The Obama administration and many lawmakers of both parties want to reduce the government's role in supporting the housing finance system, and the White House sees expiration of the higher loans limits as a first step.
Some Republicans splintered from their party's general consensus that the government should no longer risk the cost of subsidizing home loans on a grand scale. Lawmakers from states with pricey real estate markets, such as California and New York, argued that withdrawing support could hurt the market.
California Republicans should hide their faces in shame. This is appalling. These Republicans call for reducing the footprint of government and simultaneously vote to keep the house prices inflated in their districts with more government largess.
The housing industry and consumer advocates mounted an intense lobbying effort to convince officials the time was not yet ripe to reduce government support.
The NAr will always argue for more government support. The mistake was made by the congressmen who listened to them.
Some conservative groups fought raising the loan limits, with the influential Club for Growth warning that the government was distorting the market and impeding a recovery.
Yes, it is distorting the market and impeding the recovery. This is a mistake.
FHA, which traditionally has supported low-to-moderate income households, said on Tuesday that its capital reserves had dwindled over the past year. But it rebutted the contention of some analysts that it will likely need to turn to the U.S. Treasury for a bailout.
(Additional reporting by Andy Sullivan; Editing by Dan Grebler)
The FHA will likely need a bailout despite their assurances to the contrary. As I reported recently, the only way they will avoid a bailout is if the market bottoms shortly and their legions of underwater loan owners do not strategically default. When their market prognostications prove to be wishful thinking, they will go back to congress for a bailout and claim no one could have foreseen the continuing fall in prices. Idiots.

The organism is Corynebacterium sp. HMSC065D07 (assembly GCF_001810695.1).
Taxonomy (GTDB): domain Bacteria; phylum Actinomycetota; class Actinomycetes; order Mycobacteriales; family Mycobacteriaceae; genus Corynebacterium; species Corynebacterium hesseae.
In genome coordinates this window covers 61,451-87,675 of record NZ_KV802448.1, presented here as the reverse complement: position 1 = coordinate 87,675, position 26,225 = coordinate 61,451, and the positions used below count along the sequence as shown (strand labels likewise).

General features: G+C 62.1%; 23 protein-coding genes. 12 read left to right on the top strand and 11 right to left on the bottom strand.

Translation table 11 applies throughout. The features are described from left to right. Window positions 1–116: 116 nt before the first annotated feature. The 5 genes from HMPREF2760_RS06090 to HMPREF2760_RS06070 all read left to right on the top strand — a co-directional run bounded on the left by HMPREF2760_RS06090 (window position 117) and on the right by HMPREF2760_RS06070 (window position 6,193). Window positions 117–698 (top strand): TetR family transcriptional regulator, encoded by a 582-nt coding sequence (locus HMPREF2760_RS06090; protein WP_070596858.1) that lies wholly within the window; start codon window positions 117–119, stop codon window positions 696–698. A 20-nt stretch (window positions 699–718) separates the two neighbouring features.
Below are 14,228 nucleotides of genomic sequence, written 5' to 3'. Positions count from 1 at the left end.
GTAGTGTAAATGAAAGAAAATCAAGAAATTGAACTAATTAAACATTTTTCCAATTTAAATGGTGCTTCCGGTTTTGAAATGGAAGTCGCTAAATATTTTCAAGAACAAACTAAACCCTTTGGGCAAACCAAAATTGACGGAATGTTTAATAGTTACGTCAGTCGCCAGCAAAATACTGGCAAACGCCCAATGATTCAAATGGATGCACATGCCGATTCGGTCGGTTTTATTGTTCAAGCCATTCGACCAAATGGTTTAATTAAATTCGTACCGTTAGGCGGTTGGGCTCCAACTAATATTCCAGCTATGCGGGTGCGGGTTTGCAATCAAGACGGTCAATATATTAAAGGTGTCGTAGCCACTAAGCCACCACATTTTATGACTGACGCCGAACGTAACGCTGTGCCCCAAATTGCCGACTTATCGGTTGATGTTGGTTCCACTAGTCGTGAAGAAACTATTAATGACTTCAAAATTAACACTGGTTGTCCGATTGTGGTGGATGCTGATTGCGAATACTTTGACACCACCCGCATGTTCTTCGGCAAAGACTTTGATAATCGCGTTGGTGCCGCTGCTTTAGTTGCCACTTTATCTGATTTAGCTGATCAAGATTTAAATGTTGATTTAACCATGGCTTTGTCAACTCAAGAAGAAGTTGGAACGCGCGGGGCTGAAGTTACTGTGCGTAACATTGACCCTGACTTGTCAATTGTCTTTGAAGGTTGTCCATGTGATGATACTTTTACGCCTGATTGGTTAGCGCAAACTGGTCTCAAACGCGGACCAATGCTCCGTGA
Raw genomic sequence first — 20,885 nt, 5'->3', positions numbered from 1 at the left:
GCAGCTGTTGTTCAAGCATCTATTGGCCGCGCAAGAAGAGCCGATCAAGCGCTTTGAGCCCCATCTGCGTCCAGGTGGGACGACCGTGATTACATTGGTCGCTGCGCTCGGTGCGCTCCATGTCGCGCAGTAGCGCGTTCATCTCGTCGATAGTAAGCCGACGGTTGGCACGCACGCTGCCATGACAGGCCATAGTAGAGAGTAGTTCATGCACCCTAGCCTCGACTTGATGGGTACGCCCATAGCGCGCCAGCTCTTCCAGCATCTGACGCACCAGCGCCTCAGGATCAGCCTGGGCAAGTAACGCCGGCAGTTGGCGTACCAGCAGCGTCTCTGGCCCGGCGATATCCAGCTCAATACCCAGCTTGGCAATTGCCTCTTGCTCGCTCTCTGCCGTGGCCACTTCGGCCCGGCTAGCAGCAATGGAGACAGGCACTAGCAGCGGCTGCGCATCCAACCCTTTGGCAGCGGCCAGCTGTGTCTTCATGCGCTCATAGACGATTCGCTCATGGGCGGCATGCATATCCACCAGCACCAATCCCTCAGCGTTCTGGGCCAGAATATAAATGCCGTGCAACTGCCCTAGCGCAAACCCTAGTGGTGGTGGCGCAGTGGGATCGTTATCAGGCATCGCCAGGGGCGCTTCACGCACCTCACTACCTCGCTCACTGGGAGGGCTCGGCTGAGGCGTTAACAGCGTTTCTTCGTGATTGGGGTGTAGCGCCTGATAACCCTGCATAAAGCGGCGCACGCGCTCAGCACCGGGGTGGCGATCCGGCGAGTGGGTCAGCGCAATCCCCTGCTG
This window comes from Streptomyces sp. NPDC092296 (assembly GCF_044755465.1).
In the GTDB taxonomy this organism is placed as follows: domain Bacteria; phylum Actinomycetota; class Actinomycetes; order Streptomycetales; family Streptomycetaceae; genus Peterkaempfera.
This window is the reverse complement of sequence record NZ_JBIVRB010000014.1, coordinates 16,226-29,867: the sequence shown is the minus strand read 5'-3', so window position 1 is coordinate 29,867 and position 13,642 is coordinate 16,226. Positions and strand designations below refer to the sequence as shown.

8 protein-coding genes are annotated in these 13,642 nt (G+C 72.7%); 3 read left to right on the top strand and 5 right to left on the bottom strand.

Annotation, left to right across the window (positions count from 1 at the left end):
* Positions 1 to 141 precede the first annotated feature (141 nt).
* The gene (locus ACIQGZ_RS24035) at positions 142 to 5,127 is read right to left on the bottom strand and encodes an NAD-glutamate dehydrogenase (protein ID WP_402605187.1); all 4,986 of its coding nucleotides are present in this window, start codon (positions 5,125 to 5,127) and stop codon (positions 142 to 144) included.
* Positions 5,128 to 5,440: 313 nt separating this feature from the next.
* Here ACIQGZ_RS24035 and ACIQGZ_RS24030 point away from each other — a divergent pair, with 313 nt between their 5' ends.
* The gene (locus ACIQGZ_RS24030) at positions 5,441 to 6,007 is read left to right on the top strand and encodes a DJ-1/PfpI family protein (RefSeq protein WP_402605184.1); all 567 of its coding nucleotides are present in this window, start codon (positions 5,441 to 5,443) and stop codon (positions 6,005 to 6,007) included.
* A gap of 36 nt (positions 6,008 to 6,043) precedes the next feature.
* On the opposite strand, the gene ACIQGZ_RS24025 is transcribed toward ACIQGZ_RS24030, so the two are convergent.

Countrywide encouraged a peak-buying Ponzi
This house illustrates how fortunes are made and lost during a Ponzi scheme. Two owners ago, this property was purchased on 12/13/2004 for $695,000. Only 15 months later on 3/3/2006, the owner sold the property for $853,000 pocketing over $100,000 after commissions for his one year of ownership. That's the fun part.
The owner that followed was the bagholder… or was he. He paid $853,000 but he did it with Countrywide's money. He put nothing down. In fact, Countrywide didn't think that deal was good enough, so five months later, they gave him a new $748,000 first mortgage and a $93,500 HELOC. Then a few weeks later, they increased his HELOC to $187,000 enabling him to pull nearly $100,000 out himself — after only owning the house less than six months.
It isn't hard to see why houses were so popular and why Countrywide went out of business.
This property is available for sale via the MLS.
Please contact Shevy Akason, #01836707
Irvine House Address … 3531 PECAN St Irvine, CA 92606
Resale House Price …… $639,900
Sq. Ft.: 2505
Property Type: Residential, Single Family
Style: Two Level, Traditional
Year Built: 1974
On Redfin: 9 days
Rare highly upgraded, Turnkey REO in College Park. Double family rooms with fireplace. New Carpet and Paint, Newer cabinets with granite counters in kitchen and baths, Newer dual-pane windows, crown molding and much more. This home has a large open floor plan and has beautiful flooring throughout. This home sits on a large lot with a spa in the back yard. Low HOA dues and no Mello Roos. Hurry with your highest and best offers because this gem will not last long.
Proprietary IHB commentary and analysis
Resale Home Price …… $639,900
House Purchase Price … $489,000
House Purchase Date …. 9/20/2001
Net Gain (Loss) ………. $112,506
Percent Change ………. 23.0%
Annual Appreciation … 2.6%
Cost of Home Ownership
$639,900 ………. Asking Price
$127,980 ………. 20% Down Conventional
4.02% …………… Mortgage Interest Rate
$511,920 ………. 30-Year Mortgage
$123,592 ………. Income Requirement
$2,450 ………. Monthly Mortgage Payment
$555 ………. Property Tax (@1.04%)
$0 ………. Special Taxes and Levies (Mello Roos)
$133 ………. Homeowners Insurance (@ 0.25%)
$0 ………. Private Mortgage Insurance
$55 ………. Homeowners Association Fees
$3,193 ………. Monthly Cash Outlays
-$397 ………. Tax Savings (% of Interest and Property Tax)
-$735 ………. Equity Hidden in Payment (Amortization)
$179 ………. Lost Income to Down Payment (net of taxes)
$100 ………. Maintenance and Replacement Reserves
$2,340 ………. Monthly Cost of Ownership
Cash Acquisition Demands
$6,399 ………. Furnishing and Move In @1%
$6,399 ………. Closing Costs @1%
$5,119 ………. Interest Points
$127,980 ………. Down Payment
$145,897 ………. Total Cash Costs
$35,800 ………… Emergency Cash Reserves
$181,697 ………. Total Savings Needed